Saturday, November 12, 2016

Uncommon Grace. . . worth the watching

Flannery O'Connor remains one of my favorite writers.  Though she penned only 2 novels and 32 short stories, her literary output was of sterling quality.  Though she was certain no one had any interest in her life -- “Lives spent between the house and the chicken yard do not make exciting copy”-- her life story remains an urgent pursuit among many.  You can watch what just might be the most thorough review of her life (she died in 1964) in the documentary Uncommon Grace:  The Life of Flannery O'Connor (available on DVD here).

She lived with great limitations -- growing up in the backwoods of Georgia with a chicken who walked backwards, suffering grave physical ailments that caused her much pain, and living a brief life -- she was more than profound in the way she wove faith into her work.  It was, perhaps, therapeutic.  She dealt with all the troubles and trials of her life by being a daily communicant at mass and manifesting a humble attitude before the Lord: “The mind serves best when it’s anchored in the Word of God,” she wrote among the many signal quotations in her collection of letters -- words that sound just like the Lord (The fear of the Lord is the beginning of wisdom) but translated through her own particular lens.   “Don’t let me ever think, dear God, that I was anything but the instrument of Your story,” she wrote in her diary (discovered well after she died).  Would that every Christian viewed the story of his or her own life in the same way!

She is not for those searching for a sanitized life.  Her stories are filled with violence.  According to O’Connor: “My subject in fiction is the action of grace in territory largely held by the devil.”  Yet in the midst of it all you find the lost at the moment when redemption offers itself -- the moment when you are thrown up against the questions at the core of life -- who you are, where you are, why you are.  Her witness deposits good and ill, virtue and vice, suffering and peace within the hands of God who alone makes sense of it all.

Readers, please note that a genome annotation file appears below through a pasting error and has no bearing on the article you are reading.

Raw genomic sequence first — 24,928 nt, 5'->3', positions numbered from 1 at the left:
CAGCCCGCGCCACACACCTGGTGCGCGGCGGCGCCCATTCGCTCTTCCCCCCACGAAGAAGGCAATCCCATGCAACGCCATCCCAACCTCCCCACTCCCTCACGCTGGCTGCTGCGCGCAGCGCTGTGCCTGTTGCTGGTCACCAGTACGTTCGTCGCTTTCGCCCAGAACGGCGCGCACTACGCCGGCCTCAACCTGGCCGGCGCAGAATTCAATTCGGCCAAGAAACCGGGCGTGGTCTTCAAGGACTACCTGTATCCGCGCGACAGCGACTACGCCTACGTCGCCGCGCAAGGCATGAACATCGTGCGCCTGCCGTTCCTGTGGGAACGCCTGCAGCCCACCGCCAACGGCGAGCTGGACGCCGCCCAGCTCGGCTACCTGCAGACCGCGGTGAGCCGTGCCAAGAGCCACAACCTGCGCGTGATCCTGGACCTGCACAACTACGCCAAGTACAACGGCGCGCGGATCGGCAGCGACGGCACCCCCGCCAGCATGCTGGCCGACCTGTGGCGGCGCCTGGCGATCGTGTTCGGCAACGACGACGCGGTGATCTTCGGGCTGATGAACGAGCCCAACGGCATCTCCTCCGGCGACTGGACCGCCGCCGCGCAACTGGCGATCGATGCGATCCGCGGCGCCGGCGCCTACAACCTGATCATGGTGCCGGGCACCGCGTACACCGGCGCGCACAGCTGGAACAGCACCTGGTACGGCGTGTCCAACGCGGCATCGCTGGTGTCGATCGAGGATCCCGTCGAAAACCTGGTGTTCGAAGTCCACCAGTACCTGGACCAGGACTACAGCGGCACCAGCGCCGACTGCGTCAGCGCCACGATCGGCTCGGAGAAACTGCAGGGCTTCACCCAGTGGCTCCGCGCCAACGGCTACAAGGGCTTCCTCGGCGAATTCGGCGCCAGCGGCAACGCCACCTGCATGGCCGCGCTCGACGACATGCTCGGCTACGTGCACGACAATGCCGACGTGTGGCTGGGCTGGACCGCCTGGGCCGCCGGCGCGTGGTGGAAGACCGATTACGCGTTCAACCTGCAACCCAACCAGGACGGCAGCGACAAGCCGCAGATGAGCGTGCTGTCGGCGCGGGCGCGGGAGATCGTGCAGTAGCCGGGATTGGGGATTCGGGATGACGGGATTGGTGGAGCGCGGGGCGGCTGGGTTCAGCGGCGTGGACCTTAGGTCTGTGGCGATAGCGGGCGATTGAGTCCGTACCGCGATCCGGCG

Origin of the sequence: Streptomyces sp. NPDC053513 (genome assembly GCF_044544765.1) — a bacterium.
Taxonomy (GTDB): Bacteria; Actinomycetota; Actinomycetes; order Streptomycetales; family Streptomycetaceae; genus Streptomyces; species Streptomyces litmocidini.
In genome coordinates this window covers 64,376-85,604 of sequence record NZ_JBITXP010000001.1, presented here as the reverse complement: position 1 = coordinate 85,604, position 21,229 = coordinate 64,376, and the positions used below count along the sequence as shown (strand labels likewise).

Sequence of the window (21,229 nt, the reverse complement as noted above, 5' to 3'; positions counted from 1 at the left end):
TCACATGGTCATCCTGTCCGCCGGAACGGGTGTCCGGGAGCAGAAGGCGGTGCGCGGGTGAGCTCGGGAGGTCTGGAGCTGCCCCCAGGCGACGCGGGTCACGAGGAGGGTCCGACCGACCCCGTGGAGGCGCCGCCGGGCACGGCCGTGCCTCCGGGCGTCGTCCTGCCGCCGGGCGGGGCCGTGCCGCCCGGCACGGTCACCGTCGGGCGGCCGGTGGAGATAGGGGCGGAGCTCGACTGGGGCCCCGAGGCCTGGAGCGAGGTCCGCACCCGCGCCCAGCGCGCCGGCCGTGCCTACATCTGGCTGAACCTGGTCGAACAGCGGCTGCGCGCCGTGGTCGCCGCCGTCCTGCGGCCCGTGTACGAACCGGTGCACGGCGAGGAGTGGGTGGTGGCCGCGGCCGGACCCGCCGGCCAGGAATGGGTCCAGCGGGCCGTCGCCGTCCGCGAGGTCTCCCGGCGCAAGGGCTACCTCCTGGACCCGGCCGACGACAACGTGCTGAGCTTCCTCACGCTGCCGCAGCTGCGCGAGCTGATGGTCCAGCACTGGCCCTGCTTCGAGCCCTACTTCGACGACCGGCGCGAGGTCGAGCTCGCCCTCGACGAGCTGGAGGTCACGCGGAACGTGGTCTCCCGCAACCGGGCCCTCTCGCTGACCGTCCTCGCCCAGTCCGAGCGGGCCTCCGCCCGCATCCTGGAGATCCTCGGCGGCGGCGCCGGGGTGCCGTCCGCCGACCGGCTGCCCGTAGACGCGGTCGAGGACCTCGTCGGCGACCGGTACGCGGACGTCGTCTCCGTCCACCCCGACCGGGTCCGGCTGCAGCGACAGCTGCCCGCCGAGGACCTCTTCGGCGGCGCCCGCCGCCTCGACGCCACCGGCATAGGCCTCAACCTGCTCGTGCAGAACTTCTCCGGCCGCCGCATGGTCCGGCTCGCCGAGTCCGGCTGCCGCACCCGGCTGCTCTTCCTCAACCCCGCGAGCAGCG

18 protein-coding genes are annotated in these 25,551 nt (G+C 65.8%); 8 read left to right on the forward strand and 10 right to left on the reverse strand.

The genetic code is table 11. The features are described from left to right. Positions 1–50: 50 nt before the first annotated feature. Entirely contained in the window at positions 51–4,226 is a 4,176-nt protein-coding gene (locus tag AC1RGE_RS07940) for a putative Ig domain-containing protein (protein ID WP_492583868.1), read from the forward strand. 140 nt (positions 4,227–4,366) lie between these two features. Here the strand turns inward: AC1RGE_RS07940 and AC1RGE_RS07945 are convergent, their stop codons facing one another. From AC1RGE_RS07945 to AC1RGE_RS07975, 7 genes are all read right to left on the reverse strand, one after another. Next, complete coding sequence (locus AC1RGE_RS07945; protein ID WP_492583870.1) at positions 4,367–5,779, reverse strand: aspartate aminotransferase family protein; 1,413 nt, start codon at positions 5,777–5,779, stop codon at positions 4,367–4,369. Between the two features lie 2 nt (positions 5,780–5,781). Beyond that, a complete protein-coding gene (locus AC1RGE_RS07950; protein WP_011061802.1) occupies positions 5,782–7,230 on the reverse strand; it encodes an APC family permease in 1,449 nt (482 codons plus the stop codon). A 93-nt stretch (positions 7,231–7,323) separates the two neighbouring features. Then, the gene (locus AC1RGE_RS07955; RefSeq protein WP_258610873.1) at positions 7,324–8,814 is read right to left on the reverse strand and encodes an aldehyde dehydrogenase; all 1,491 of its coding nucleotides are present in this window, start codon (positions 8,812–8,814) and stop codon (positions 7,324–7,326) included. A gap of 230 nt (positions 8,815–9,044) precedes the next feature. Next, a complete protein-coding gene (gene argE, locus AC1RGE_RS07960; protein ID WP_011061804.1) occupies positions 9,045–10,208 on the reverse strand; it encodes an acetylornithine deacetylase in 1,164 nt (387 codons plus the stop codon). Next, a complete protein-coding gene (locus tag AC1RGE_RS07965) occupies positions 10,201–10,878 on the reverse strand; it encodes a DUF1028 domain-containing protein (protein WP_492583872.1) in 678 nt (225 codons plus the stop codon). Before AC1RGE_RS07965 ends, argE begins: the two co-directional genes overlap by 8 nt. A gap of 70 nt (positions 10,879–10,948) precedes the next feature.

I listen to her own reading of A Good Man Is Hard to Find every now and then just to rekindle my own fascination with her voice, her talent, her literary skill, and her faith. 

1 comment:

John Joseph Flanagan said...

Flannery O'Connor reflected some of the resilient qualities of the devoted and faithful Catholics I knew in my youth, Staunchly Irish, tough as nails, courageous in the face of adversity. My father, a Bronx born orphan whose parents both died from influenza or alcoholism at the turn of the 20th century was raised by a religious Catholic grandmother whose photographs reveal a stoicism born out of hard times. The Catholic Church, the nuns, brothers and priests, and all the Irish traditions, infighting, and mean streets of New York City were my father's youthful environment. Because I am only half Irish, and half German, I did not gravitate to the Irish side with the same passion as my father remained Catholic until he died at 95 years old. Somehow, it seemed to me I could not continue praying to Mary and the numberless saints which are designated to petition. It seemed to take too much away from Jesus, and so I felt, and still do, that substitutions for Christ, even exercised sincerely and with conviction, are the major faults with Catholicism and a reason to leave it.